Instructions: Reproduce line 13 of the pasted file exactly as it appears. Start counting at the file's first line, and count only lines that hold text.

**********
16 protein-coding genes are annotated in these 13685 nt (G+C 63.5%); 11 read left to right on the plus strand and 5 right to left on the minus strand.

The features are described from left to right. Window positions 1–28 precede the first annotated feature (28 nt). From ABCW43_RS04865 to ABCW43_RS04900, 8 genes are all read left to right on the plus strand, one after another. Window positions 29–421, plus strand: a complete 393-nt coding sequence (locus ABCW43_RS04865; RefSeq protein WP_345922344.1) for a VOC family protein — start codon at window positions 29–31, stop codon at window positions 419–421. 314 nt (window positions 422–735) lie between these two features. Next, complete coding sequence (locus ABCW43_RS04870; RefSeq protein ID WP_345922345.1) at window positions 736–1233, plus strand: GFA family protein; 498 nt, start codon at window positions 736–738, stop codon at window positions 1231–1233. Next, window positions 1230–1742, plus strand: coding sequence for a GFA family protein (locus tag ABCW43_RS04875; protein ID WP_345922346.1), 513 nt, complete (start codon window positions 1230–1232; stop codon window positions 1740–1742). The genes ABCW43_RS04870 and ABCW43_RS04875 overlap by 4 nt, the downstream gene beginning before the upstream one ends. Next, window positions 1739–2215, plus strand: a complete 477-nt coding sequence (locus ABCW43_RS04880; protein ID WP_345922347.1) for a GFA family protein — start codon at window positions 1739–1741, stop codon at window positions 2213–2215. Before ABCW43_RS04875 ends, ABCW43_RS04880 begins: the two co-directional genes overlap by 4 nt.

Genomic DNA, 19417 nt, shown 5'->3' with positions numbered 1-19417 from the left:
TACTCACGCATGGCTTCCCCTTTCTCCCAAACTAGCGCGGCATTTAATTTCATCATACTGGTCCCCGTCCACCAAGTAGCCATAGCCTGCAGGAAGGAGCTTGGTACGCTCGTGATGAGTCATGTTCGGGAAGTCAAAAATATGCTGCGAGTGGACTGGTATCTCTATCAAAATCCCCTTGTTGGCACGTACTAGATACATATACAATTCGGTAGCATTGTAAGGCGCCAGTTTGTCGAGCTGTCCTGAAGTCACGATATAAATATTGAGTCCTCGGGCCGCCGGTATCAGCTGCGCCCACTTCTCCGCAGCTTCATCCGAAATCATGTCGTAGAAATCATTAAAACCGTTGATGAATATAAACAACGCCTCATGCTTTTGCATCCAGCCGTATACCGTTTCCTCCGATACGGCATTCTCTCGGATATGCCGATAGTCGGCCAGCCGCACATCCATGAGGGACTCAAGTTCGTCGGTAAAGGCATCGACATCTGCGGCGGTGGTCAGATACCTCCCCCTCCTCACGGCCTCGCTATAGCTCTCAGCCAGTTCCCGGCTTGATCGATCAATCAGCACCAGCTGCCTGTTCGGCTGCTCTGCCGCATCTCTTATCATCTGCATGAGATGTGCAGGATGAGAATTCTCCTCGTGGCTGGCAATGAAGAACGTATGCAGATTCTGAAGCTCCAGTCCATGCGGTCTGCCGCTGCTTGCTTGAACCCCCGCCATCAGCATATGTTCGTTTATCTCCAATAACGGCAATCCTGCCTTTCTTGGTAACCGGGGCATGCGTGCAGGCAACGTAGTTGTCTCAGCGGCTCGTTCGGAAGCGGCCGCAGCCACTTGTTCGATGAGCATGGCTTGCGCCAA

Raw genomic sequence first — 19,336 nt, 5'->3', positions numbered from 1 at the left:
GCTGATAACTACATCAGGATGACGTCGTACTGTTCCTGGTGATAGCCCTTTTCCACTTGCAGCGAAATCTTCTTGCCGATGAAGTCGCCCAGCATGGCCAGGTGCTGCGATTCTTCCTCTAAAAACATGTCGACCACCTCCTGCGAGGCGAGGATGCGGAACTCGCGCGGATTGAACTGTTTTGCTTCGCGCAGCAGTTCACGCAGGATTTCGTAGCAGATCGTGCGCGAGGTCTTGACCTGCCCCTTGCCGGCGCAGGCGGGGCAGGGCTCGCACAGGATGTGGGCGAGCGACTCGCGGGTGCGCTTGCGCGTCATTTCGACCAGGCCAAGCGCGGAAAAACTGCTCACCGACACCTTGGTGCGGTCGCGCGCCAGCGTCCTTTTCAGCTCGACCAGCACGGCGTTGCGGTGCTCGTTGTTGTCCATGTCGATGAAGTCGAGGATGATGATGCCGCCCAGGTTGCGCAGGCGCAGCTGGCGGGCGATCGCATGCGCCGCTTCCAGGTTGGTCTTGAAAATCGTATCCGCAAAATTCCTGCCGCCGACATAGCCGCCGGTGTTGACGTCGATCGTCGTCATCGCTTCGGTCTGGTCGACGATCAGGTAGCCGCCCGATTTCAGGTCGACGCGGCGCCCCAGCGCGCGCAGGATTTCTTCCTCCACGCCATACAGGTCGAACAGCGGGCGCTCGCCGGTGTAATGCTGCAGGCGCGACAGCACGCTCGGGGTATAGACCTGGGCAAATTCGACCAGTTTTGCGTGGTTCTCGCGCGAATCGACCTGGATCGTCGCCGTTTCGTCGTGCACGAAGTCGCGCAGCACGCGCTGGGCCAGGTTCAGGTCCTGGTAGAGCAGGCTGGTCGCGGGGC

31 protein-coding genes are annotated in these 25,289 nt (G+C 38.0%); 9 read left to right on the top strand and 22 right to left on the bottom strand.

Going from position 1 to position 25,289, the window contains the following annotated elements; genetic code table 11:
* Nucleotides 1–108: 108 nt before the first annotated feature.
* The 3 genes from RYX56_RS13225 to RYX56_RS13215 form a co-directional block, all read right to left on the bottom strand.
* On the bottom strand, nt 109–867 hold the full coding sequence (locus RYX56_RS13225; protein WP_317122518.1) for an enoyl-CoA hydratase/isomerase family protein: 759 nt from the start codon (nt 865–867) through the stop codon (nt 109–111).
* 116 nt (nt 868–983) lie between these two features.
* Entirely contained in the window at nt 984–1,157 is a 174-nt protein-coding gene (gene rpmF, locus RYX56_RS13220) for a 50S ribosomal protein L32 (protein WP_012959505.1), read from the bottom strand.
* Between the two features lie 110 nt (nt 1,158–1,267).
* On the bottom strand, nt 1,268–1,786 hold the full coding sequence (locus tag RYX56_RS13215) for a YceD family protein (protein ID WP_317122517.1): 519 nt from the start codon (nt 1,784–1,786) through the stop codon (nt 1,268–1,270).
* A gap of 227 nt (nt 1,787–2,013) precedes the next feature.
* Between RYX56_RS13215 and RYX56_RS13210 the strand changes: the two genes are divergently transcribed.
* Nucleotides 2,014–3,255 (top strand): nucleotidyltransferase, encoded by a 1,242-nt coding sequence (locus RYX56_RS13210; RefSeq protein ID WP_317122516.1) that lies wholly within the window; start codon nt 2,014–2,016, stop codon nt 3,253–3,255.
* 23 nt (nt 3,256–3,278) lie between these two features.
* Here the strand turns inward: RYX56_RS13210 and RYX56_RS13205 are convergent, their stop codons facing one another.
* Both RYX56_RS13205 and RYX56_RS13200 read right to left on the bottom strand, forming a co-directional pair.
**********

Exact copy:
* Entirely contained in the window at nt 984–1,157 is a 174-nt protein-coding gene (gene rpmF, locus RYX56_RS13220) for a 50S ribosomal protein L32 (protein WP_012959505.1), read from the bottom strand.